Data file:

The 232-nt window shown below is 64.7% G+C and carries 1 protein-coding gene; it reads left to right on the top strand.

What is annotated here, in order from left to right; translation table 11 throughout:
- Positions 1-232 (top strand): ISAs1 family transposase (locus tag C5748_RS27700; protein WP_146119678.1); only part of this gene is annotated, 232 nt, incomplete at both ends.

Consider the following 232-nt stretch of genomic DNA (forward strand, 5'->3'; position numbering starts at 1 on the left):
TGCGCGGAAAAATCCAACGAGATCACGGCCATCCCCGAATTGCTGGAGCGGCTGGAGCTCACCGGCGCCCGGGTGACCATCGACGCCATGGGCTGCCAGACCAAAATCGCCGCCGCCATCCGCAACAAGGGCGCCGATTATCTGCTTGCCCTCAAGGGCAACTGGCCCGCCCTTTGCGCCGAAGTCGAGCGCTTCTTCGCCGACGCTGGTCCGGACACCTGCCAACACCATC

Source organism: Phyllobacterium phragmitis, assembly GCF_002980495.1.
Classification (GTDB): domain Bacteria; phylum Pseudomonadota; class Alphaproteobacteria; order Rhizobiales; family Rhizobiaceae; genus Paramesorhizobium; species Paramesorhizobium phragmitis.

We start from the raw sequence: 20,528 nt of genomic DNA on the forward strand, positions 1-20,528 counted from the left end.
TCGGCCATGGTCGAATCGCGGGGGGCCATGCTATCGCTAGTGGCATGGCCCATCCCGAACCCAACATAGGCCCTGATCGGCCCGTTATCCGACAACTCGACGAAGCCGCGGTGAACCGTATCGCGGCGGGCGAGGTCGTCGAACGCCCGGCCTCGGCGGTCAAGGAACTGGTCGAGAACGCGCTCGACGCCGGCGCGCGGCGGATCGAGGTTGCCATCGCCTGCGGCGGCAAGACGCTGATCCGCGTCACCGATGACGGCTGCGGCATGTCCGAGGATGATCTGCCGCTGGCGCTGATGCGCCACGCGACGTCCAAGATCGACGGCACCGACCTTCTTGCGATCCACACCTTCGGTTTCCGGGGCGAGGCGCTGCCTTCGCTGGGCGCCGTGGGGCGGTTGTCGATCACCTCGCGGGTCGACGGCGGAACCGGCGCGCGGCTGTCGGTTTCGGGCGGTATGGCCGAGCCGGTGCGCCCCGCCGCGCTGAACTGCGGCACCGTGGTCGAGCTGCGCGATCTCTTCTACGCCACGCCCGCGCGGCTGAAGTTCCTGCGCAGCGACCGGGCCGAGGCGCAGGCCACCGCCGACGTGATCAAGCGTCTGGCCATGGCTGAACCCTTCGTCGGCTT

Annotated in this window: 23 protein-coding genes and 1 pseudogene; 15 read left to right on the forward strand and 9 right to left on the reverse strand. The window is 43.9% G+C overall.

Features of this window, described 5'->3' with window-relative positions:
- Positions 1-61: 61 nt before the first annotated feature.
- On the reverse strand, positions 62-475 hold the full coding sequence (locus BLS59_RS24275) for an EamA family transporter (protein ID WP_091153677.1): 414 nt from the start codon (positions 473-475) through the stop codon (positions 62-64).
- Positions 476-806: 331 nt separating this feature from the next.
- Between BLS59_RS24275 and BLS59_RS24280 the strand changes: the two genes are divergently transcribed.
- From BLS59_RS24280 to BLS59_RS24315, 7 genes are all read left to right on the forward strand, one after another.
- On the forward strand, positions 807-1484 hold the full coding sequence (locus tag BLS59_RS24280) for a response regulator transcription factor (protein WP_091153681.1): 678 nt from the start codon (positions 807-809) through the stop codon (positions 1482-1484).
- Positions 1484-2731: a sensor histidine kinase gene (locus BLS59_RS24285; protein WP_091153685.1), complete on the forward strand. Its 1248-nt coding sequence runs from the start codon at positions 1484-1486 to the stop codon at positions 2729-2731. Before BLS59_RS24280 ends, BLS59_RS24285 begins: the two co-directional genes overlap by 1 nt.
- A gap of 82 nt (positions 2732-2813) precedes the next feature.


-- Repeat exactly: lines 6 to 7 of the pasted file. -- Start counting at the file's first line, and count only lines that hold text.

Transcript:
Source organism: Phyllobacterium phragmitis, assembly GCF_002980495.1.
Classification (GTDB): domain Bacteria; phylum Pseudomonadota; class Alphaproteobacteria; order Rhizobiales; family Rhizobiaceae; genus Paramesorhizobium; species Paramesorhizobium phragmitis.